We continue our series celebrating Women’s History Month, focusing on Black Women in Art and Literature in the United States.
During the Civil War and Reconstruction eras, “a growing number of black female artists and writers emerged.” Over the decades, through the Harlem Renaissance, civil rights, and women’s rights movements, into today’s mainstream culture, Black women have historically risen above the limitations that others have set for them. They made, and continue to make, large-scale impacts on today’s society, breaking barriers, drawing on the strength of their ancestors, and creating a path for future artists.
After I decided to be an artist, the first thing that I had to believe was that I, a black woman, could penetrate the art scene and that I could do so without sacrificing one iota of my blackness, or my femaleness, or my humanity.
– Faith Ringgold, 1985
Five different women made their unique mark on American culture over five decades. Meet the now:Black
The 1880s: Harriet Powers was born into slavery in Georiga in 1837. An American folk artist and quilt maker, her work is considered the “finest examples of nineteenth-century Southern quilting.” Her quilts are stories, recording local legends and stories from the Bible, and are on displace in the National Museum of American History in Washington D.C. and Museum of Fine Arts in Boston, Massachusetts.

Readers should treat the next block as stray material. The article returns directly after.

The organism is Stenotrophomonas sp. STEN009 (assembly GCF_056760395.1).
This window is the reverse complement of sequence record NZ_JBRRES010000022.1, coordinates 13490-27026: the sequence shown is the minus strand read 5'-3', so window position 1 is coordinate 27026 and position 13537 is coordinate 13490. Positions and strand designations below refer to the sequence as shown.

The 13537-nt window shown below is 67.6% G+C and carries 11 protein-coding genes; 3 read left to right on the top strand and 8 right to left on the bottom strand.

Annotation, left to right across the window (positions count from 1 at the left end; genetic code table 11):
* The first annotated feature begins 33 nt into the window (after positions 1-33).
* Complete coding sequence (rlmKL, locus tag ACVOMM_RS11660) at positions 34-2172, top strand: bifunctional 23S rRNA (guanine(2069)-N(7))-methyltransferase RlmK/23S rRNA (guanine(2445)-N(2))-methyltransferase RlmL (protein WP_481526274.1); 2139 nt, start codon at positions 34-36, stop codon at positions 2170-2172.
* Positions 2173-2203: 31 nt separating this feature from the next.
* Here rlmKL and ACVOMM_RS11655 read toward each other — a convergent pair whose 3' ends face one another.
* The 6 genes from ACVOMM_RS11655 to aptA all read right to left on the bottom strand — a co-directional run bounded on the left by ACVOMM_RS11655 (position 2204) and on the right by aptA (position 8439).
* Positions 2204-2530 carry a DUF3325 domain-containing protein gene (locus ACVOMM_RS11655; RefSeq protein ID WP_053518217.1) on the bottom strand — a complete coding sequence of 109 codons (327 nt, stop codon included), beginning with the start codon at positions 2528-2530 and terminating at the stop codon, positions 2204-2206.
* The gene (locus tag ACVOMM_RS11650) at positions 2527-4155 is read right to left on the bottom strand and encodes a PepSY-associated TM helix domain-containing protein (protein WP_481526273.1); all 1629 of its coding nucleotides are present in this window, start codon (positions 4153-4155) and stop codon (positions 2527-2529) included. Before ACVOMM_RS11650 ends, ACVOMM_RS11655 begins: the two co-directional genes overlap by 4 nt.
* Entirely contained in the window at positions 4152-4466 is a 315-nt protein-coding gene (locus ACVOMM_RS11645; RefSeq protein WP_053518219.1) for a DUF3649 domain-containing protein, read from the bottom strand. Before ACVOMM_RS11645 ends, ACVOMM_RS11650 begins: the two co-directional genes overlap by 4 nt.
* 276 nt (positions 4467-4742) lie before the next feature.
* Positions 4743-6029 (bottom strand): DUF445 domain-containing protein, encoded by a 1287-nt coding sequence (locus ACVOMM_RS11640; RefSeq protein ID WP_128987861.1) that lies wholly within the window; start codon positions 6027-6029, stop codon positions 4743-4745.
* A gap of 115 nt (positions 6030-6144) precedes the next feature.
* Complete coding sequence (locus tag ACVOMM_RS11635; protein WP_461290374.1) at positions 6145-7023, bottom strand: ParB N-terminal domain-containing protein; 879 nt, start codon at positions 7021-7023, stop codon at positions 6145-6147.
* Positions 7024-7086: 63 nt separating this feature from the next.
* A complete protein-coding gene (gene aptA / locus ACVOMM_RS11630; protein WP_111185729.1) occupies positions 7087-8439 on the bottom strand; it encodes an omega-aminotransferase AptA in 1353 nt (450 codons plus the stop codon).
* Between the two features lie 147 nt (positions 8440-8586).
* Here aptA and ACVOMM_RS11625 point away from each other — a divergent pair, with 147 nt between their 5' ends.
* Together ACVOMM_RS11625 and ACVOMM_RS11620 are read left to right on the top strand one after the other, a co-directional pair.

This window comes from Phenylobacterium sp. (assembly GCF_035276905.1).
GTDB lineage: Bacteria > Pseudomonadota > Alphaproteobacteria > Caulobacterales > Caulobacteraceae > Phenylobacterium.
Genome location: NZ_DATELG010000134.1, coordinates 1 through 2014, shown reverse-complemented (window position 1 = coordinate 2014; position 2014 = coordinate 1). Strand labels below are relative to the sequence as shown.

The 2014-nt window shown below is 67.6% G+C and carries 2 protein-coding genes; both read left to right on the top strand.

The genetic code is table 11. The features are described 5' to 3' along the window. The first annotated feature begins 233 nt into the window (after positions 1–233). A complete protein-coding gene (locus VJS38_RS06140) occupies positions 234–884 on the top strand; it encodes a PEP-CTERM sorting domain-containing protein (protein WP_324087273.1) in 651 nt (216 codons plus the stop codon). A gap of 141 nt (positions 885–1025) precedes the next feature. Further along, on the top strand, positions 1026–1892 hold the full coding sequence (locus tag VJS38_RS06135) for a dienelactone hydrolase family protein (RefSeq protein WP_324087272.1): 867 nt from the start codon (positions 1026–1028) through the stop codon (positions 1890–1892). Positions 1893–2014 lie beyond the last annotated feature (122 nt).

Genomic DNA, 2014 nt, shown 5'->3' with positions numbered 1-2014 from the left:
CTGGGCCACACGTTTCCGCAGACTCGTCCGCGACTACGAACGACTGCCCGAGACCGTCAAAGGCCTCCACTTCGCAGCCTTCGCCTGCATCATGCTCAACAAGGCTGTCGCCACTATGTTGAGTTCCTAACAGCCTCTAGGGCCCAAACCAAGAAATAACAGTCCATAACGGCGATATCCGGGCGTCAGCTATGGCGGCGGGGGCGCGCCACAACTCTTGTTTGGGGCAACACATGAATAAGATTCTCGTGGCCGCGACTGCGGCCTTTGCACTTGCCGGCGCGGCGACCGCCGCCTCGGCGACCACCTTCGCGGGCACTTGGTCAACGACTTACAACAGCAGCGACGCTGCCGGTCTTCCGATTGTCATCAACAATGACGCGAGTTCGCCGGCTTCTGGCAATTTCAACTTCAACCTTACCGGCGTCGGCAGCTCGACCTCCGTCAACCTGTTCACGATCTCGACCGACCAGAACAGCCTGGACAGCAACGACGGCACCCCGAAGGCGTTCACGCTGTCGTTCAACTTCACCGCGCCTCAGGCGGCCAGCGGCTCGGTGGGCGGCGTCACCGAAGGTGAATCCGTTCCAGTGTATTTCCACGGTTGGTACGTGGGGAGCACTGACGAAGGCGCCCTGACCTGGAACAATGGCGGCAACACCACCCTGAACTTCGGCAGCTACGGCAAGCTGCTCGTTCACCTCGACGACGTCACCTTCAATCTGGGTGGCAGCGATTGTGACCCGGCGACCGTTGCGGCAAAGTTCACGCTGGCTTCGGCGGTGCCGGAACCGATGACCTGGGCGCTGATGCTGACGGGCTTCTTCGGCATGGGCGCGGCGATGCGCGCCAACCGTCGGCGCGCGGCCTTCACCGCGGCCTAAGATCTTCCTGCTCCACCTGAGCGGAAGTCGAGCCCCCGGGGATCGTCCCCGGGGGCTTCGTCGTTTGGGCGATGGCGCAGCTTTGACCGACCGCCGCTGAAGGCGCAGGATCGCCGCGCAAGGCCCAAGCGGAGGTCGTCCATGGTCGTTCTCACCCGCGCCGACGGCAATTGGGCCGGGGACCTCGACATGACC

The 1920s: Meta Vaux Warrick Fuller was at the forefront of the Harlem Renaissance and was a poet, painter, theater designer, and sculptor of the Black American experience. Despite being shunned by the Philadelphia art scene because of her race, she became one of the “first African-American female sculptors of importance.”
The 1950s: Gwendolyn Brooks was the first African-American to receive a Pulitzer Prize. Born on the South Side of Chicago, she published her first work at just 13 years old and used her life in the inner city to serve as inspiration for her characters. Annie Allen, a volume that chronicled the life of an ordinary black girl growing up in a neighborhood much like her own, cinched her the Pulitzer.
The 1970s: Betye Saar is a visual storyteller, an accomplished printmaker, and part of the Black Arts Movement in the 1970s. She used the stereotyped African-American figures from folk culture (Aunt Jemima, Uncle Tom, Little Black Sambo) and transformed them into political statements and social protest through the art form of collage and assemblage.
Who would you add to this list?
Join us next week as we highlight Black Women of Today who are impacting the Art and Literature scene.